I’ll make just about anything stitch-able to order. Birds are a definitely my favourite. I don’t know about mice. I made an awful lot of them for last Christmas, due to demand.

My daughter has a whole family of your mice in her bedroom and loves them. Your Twitter based newsletter @ThePagesZine is great. How did you come up with the idea and how do you get so much interesting stuff for each edition?

Marit MeredithDavid Robinson told me all about it, as he runs one of these papers too.  It’s great in as much as I don’t have to do anything but ensure that I follow interesting people. Posts/blogs are then automatically selected, according to popularity (or perhaps number of tweets), which inevitably makes for an interesting read. No work involved.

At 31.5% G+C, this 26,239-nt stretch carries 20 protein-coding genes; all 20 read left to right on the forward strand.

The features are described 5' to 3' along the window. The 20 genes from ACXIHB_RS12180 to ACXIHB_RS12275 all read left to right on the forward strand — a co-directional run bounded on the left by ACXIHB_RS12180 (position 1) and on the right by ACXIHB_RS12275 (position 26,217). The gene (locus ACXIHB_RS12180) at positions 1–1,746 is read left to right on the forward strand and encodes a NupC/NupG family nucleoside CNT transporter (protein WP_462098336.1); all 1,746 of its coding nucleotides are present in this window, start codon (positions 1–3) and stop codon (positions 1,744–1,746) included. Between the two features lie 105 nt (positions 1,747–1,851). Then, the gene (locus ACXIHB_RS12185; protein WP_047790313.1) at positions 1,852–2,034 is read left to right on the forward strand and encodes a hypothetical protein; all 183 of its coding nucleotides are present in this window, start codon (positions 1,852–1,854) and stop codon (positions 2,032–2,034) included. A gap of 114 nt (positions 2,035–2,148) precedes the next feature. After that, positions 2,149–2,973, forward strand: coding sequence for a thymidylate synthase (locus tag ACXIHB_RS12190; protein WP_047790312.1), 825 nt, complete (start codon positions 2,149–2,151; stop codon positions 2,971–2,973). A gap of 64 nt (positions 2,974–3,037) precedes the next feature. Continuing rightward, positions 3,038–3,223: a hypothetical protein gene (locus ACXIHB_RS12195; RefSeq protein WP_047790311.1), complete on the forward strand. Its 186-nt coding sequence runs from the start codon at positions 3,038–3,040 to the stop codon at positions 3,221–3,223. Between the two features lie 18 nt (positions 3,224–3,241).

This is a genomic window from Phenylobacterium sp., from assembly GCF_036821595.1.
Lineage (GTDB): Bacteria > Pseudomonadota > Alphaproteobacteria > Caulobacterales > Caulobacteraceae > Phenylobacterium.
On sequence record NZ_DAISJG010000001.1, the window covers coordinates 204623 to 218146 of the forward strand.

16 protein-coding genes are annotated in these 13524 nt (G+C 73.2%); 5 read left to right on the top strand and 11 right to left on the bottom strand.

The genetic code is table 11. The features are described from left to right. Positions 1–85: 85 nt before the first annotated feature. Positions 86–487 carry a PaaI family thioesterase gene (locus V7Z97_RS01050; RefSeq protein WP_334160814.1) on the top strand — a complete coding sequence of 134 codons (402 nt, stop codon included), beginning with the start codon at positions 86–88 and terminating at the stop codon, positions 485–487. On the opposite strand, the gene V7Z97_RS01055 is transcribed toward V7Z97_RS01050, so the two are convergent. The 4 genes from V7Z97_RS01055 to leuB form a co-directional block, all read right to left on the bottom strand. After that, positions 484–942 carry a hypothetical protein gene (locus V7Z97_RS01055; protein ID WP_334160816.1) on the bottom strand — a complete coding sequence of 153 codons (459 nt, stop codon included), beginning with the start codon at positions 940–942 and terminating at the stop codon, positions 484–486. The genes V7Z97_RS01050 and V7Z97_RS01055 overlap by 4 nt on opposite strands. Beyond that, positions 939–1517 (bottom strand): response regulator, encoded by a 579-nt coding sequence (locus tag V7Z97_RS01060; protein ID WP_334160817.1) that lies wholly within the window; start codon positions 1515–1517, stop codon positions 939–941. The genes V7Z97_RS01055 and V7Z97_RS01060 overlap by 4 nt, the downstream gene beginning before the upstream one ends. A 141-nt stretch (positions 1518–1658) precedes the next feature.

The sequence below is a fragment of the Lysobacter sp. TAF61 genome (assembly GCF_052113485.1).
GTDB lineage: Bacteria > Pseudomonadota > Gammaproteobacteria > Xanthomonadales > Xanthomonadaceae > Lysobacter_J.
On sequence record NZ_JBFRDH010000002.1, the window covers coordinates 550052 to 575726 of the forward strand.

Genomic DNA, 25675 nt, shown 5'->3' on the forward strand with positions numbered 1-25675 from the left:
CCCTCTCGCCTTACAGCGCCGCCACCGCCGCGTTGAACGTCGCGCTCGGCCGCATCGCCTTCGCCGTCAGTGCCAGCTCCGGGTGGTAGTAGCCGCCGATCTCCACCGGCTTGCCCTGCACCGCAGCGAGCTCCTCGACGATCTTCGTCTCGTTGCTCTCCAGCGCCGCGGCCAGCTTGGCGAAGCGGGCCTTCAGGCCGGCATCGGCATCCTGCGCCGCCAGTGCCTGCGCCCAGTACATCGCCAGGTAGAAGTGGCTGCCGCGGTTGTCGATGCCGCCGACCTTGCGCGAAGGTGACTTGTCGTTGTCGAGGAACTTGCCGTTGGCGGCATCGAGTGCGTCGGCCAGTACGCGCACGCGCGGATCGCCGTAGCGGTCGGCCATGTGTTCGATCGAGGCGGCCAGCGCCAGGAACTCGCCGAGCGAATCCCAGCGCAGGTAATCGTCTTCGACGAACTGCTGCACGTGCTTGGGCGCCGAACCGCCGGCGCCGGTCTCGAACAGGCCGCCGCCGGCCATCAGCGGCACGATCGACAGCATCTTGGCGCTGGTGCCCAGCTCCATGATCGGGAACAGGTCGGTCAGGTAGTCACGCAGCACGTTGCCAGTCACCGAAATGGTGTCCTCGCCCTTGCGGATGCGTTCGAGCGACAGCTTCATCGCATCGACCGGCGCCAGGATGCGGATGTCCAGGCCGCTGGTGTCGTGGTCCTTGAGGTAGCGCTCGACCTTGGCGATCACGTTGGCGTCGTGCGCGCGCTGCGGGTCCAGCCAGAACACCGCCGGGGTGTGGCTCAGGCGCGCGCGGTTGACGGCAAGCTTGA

And I’d pictured you slaving over a hot writing desk and a guttering candle! Coupled with you blogsite “Where Fact and Fiction Fuse” you seem to spend more time in helping other writers promote their work than in promoting your own, yet I know you have some wonderful Works In Progress. Will they become finished works?

Are you trying to guilt-trip me? Very naughty! Yes, I do have many unfinished works, some just needing the final edit and a kind publisher, and several will be finished – although I can’t tell you when, as my Old Hen’s Nest business is keeping me very busy at the moment.

Do you have a set routine as a writer and model maker, and a special place where you work?